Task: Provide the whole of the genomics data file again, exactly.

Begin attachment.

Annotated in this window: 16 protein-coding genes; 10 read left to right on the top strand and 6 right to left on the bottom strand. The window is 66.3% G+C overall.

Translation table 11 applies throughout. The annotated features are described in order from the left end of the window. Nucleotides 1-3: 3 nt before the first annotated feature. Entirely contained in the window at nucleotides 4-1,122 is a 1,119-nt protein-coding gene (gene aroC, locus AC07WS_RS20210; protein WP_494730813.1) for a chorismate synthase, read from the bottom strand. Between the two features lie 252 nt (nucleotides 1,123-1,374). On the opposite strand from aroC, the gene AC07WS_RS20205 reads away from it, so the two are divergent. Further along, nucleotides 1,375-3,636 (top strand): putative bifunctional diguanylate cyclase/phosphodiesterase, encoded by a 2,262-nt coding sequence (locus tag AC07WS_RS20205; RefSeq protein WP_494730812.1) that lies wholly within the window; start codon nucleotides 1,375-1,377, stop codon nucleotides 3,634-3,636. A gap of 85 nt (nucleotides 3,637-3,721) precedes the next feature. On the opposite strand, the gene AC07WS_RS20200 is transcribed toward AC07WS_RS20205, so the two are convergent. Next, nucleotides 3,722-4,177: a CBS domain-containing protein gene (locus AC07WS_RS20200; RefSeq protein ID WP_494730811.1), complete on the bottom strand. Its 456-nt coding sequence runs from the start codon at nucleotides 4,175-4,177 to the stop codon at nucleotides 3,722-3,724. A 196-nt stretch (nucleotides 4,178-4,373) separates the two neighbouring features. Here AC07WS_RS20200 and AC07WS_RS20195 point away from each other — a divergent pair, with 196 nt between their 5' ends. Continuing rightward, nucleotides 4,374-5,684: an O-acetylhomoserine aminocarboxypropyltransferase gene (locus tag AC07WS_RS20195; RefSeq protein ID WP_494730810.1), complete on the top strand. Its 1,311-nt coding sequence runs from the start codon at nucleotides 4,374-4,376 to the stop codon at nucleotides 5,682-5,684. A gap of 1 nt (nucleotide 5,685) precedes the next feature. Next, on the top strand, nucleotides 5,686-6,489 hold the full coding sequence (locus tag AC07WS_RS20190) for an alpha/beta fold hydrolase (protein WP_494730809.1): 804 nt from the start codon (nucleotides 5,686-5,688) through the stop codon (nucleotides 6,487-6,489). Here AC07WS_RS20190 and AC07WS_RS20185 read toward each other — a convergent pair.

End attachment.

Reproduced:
Annotated in this window: 16 protein-coding genes; 10 read left to right on the top strand and 6 right to left on the bottom strand. The window is 66.3% G+C overall.

Translation table 11 applies throughout. The annotated features are described in order from the left end of the window. Nucleotides 1-3: 3 nt before the first annotated feature. Entirely contained in the window at nucleotides 4-1,122 is a 1,119-nt protein-coding gene (gene aroC, locus AC07WS_RS20210; protein WP_494730813.1) for a chorismate synthase, read from the bottom strand. Between the two features lie 252 nt (nucleotides 1,123-1,374). On the opposite strand from aroC, the gene AC07WS_RS20205 reads away from it, so the two are divergent. Further along, nucleotides 1,375-3,636 (top strand): putative bifunctional diguanylate cyclase/phosphodiesterase, encoded by a 2,262-nt coding sequence (locus tag AC07WS_RS20205; RefSeq protein WP_494730812.1) that lies wholly within the window; start codon nucleotides 1,375-1,377, stop codon nucleotides 3,634-3,636. A gap of 85 nt (nucleotides 3,637-3,721) precedes the next feature. On the opposite strand, the gene AC07WS_RS20200 is transcribed toward AC07WS_RS20205, so the two are convergent. Next, nucleotides 3,722-4,177: a CBS domain-containing protein gene (locus AC07WS_RS20200; RefSeq protein ID WP_494730811.1), complete on the bottom strand. Its 456-nt coding sequence runs from the start codon at nucleotides 4,175-4,177 to the stop codon at nucleotides 3,722-3,724. A 196-nt stretch (nucleotides 4,178-4,373) separates the two neighbouring features. Here AC07WS_RS20200 and AC07WS_RS20195 point away from each other — a divergent pair, with 196 nt between their 5' ends. Continuing rightward, nucleotides 4,374-5,684: an O-acetylhomoserine aminocarboxypropyltransferase gene (locus tag AC07WS_RS20195; RefSeq protein ID WP_494730810.1), complete on the top strand. Its 1,311-nt coding sequence runs from the start codon at nucleotides 4,374-4,376 to the stop codon at nucleotides 5,682-5,684. A gap of 1 nt (nucleotide 5,685) precedes the next feature. Next, on the top strand, nucleotides 5,686-6,489 hold the full coding sequence (locus tag AC07WS_RS20190) for an alpha/beta fold hydrolase (protein WP_494730809.1): 804 nt from the start codon (nucleotides 5,686-5,688) through the stop codon (nucleotides 6,487-6,489). Here AC07WS_RS20190 and AC07WS_RS20185 read toward each other — a convergent pair.